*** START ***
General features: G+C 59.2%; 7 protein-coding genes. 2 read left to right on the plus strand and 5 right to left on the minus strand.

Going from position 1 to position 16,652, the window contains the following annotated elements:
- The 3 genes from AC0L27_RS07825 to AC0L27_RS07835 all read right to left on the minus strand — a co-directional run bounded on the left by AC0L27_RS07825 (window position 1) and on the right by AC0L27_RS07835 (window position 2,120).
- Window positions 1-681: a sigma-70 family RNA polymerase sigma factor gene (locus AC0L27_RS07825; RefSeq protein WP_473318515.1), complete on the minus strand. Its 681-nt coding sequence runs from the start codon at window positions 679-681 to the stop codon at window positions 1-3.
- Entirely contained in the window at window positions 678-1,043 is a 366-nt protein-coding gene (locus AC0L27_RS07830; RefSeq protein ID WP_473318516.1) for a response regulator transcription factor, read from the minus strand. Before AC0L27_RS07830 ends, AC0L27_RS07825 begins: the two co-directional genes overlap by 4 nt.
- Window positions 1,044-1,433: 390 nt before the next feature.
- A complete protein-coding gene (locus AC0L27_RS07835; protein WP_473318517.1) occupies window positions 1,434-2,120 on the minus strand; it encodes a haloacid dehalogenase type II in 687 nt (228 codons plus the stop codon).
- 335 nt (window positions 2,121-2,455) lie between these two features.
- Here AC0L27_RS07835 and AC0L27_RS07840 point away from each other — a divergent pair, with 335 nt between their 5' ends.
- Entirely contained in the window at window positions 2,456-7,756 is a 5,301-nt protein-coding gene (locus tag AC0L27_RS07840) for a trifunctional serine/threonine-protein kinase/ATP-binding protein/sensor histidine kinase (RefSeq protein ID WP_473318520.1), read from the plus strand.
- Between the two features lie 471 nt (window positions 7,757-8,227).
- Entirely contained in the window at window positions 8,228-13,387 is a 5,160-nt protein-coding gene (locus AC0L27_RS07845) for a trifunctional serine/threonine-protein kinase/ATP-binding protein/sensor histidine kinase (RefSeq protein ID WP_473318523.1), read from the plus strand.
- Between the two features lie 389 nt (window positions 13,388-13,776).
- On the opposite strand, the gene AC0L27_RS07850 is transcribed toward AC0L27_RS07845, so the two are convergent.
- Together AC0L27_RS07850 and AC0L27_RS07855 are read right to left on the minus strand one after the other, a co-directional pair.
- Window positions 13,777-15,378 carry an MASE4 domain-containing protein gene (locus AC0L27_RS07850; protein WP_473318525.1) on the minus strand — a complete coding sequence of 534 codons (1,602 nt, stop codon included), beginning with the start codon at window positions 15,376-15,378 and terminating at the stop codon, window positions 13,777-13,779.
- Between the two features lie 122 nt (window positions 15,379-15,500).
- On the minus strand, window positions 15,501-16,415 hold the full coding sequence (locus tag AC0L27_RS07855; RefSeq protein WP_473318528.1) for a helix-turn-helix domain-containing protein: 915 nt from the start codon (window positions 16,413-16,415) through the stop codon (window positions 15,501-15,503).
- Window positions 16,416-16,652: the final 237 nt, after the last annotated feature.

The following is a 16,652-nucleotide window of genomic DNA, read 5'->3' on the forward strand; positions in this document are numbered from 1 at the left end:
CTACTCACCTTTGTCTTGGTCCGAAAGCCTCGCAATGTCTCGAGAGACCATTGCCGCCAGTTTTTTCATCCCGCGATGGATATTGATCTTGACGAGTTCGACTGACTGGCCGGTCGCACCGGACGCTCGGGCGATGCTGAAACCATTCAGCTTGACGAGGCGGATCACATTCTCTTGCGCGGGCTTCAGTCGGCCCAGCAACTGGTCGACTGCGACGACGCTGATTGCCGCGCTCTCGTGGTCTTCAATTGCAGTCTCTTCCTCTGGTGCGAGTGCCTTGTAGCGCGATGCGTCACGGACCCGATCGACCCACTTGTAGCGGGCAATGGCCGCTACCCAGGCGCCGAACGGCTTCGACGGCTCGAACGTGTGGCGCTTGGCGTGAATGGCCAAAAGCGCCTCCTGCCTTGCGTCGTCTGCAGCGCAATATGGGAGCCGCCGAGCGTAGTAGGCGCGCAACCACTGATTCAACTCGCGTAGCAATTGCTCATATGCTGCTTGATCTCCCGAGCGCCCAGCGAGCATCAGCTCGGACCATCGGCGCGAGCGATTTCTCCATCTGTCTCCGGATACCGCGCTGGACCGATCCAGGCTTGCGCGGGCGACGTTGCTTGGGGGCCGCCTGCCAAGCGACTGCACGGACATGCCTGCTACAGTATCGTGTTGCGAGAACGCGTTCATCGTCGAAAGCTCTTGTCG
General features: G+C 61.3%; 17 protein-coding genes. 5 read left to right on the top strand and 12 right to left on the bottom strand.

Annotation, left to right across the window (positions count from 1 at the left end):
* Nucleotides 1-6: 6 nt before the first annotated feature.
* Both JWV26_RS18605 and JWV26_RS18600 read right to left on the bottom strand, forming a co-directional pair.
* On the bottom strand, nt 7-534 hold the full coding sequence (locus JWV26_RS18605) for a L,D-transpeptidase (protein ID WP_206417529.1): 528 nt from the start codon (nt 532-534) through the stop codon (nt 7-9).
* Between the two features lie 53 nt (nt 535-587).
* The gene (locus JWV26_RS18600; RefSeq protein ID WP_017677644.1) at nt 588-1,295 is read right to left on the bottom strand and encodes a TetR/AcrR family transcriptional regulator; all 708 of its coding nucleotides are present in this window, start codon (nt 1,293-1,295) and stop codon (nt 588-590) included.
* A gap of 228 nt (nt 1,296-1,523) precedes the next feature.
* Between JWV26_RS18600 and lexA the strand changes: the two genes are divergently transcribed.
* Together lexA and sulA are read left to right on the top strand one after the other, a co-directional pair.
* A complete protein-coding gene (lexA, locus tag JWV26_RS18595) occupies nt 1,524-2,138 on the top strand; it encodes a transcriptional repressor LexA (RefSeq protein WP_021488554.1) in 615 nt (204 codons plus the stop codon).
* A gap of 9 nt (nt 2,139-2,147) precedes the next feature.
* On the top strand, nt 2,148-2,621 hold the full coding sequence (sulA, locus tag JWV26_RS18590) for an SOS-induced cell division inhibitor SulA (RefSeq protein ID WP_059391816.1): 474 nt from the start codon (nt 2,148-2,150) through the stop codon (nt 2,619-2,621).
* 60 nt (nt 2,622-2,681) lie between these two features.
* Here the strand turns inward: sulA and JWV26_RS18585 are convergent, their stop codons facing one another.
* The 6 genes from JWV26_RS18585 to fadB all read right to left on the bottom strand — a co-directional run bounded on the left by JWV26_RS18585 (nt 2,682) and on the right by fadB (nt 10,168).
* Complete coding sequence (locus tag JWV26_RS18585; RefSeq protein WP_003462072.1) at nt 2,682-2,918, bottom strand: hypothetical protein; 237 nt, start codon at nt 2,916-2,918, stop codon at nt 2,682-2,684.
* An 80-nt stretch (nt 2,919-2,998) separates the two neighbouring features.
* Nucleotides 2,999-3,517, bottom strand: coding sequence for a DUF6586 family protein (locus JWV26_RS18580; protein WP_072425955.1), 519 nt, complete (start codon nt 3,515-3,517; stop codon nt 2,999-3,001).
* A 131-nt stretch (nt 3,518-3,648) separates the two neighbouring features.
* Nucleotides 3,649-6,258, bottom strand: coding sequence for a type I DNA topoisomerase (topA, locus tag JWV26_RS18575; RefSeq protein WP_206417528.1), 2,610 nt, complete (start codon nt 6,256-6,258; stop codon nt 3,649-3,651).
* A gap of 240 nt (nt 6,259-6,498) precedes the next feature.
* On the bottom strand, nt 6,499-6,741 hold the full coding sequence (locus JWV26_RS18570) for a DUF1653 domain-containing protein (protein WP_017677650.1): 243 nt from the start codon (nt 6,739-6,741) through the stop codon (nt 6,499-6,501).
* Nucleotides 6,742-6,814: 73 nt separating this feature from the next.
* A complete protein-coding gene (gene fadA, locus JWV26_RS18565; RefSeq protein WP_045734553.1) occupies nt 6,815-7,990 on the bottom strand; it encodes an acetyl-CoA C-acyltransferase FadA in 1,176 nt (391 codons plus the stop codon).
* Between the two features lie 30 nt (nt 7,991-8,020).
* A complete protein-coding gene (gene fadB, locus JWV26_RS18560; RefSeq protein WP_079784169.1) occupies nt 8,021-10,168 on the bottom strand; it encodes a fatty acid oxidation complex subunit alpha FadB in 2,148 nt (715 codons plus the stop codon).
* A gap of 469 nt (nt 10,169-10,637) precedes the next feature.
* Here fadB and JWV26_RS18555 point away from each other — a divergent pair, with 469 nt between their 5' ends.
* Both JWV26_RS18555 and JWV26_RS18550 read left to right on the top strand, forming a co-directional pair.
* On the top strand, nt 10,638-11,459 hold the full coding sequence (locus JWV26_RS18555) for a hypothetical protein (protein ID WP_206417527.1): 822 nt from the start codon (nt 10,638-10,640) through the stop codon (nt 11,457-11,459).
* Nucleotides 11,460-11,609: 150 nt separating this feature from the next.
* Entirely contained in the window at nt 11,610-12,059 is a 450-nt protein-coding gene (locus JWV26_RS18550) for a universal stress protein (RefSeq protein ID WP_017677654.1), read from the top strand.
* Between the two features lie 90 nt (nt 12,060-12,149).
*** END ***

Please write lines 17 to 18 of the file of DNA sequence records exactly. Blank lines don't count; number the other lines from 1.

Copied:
- Between the two features lie 122 nt (window positions 15,379-15,500).
- On the minus strand, window positions 15,501-16,415 hold the full coding sequence (locus tag AC0L27_RS07855; RefSeq protein WP_473318528.1) for a helix-turn-helix domain-containing protein: 915 nt from the start codon (window positions 16,413-16,415) through the stop codon (window positions 15,501-15,503).